Michigan is once again in the positive spotlight on a national scale, thanks to the cannabis community. Our continuing effort to normalize the use of marijuana to treat the sick and injured is progressing within our state and our successes are gaining fame beyond Michigan. To that end we have seen the Past, the Present and the Future of cannabis law reform be born, thrive and perish in our state even within the last two weeks.
The Past: Robert C Randall was a pioneer in marijuana law reform. In the '70s he fought the Federal Government to establish the right of the sick and injured to use cannabis. His pioneering influence shaped policy across the nation and created the islands of legality that existed in the late '70s and early '80s.
Randall’s efforts helped to create the Investigational New Drug program (IND) that created a marijuana farm at the University of Mississippi (still operational) and allowed some patients to receive cannabis courtesy of the United States Government.
The U.S. Government still manufactures marijuana. There are only five people left in the IND program, still receiving 300 joints each month from the Federal Government shipped in metal tins that have become collector’s items. Two of those five people were in Michigan to honor the memory of Robert C Randall last week, each bringing stories of past successes and promises of more accomplishments to come.
Irv Rosenfeld, the most prominent of these patients, was the
keynote speaker at the dedication of the Robert C Randall Memorial Wellness
Center in Lansing. Elvy Musikka, the other IND patient in attendance, made a
stirring speech (her battle with glaucoma has nearly claimed her sight
completely) as did Randall’s longtime companion and cannabis rights champion, Alice O’Leary. Rosenfeld made several additional stops to promote his new book, while Musikka visited the Kalamazoo Compassion Club and spread cheer with local friends.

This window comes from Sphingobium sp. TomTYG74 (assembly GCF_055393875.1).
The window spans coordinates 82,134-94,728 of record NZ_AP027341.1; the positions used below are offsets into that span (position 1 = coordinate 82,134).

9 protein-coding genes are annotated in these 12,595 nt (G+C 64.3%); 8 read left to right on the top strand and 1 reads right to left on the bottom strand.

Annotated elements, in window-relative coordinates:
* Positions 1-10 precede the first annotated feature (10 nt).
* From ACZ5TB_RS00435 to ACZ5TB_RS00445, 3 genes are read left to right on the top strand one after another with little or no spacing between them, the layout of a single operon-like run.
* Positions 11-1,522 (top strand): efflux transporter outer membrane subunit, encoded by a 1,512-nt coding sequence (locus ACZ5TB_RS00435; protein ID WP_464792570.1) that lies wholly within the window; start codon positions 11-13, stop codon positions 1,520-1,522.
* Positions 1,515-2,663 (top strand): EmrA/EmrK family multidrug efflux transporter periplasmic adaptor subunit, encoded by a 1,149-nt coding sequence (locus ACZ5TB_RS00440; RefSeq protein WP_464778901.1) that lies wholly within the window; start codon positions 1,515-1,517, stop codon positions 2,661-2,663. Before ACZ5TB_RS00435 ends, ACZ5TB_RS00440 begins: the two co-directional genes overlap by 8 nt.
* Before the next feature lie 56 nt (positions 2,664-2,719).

But the RCR dedication was not the only reason these giants of cannabis reform law were in Michigan. A particularly nasty Senator has proposed removing glaucoma from the Michigan MMA’s list of illnesses that qualify a patient to use cannabis. This short-sighted (no pun intended) move to step on the 500 glaucoma patients who are already registered with the State, and the
thousands yet to do so, was outed as unnecessary, not supported by science and not in alignment with the intention of the voters. The elders went to the
Capitol and told their stories.
The Present: Renee Emry Wolfe lost her battle with multiple sclerosis and passed from this world last week, just prior to the event described above. Emry Wolfe was a national figure fighting for the rights of cannabis patients; she attained national fame when she famously fired up a joint in the office of Florida Representative McCollum and was arrested by United States Capitol Police. That was 1998. Her federal court case stretched on until 2003. Dr. Dennis Petro was called as an expert witness in neurology and pharmacology, confirming Emry’s multiple sclerosis and supporting her right to use cannabis to treat the painful muscle spasms.